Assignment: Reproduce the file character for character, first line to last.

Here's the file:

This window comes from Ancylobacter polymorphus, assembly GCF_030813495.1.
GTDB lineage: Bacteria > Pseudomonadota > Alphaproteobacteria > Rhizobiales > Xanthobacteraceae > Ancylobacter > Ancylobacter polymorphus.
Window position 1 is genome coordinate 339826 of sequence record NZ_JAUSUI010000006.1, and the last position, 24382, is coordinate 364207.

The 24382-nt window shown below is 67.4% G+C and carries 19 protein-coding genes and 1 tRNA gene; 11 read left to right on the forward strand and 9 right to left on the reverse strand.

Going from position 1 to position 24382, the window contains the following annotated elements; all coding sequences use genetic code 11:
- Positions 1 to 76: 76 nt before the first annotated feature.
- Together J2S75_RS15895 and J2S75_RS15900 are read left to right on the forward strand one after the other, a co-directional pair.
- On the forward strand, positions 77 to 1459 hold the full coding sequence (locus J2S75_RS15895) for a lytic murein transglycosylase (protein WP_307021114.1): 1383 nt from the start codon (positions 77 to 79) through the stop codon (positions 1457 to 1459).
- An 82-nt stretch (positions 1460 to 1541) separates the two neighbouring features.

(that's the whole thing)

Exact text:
This window comes from Ancylobacter polymorphus, assembly GCF_030813495.1.
GTDB lineage: Bacteria > Pseudomonadota > Alphaproteobacteria > Rhizobiales > Xanthobacteraceae > Ancylobacter > Ancylobacter polymorphus.
Window position 1 is genome coordinate 339826 of sequence record NZ_JAUSUI010000006.1, and the last position, 24382, is coordinate 364207.

The 24382-nt window shown below is 67.4% G+C and carries 19 protein-coding genes and 1 tRNA gene; 11 read left to right on the forward strand and 9 right to left on the reverse strand.

Going from position 1 to position 24382, the window contains the following annotated elements; all coding sequences use genetic code 11:
- Positions 1 to 76: 76 nt before the first annotated feature.
- Together J2S75_RS15895 and J2S75_RS15900 are read left to right on the forward strand one after the other, a co-directional pair.
- On the forward strand, positions 77 to 1459 hold the full coding sequence (locus J2S75_RS15895) for a lytic murein transglycosylase (protein WP_307021114.1): 1383 nt from the start codon (positions 77 to 79) through the stop codon (positions 1457 to 1459).
- An 82-nt stretch (positions 1460 to 1541) separates the two neighbouring features.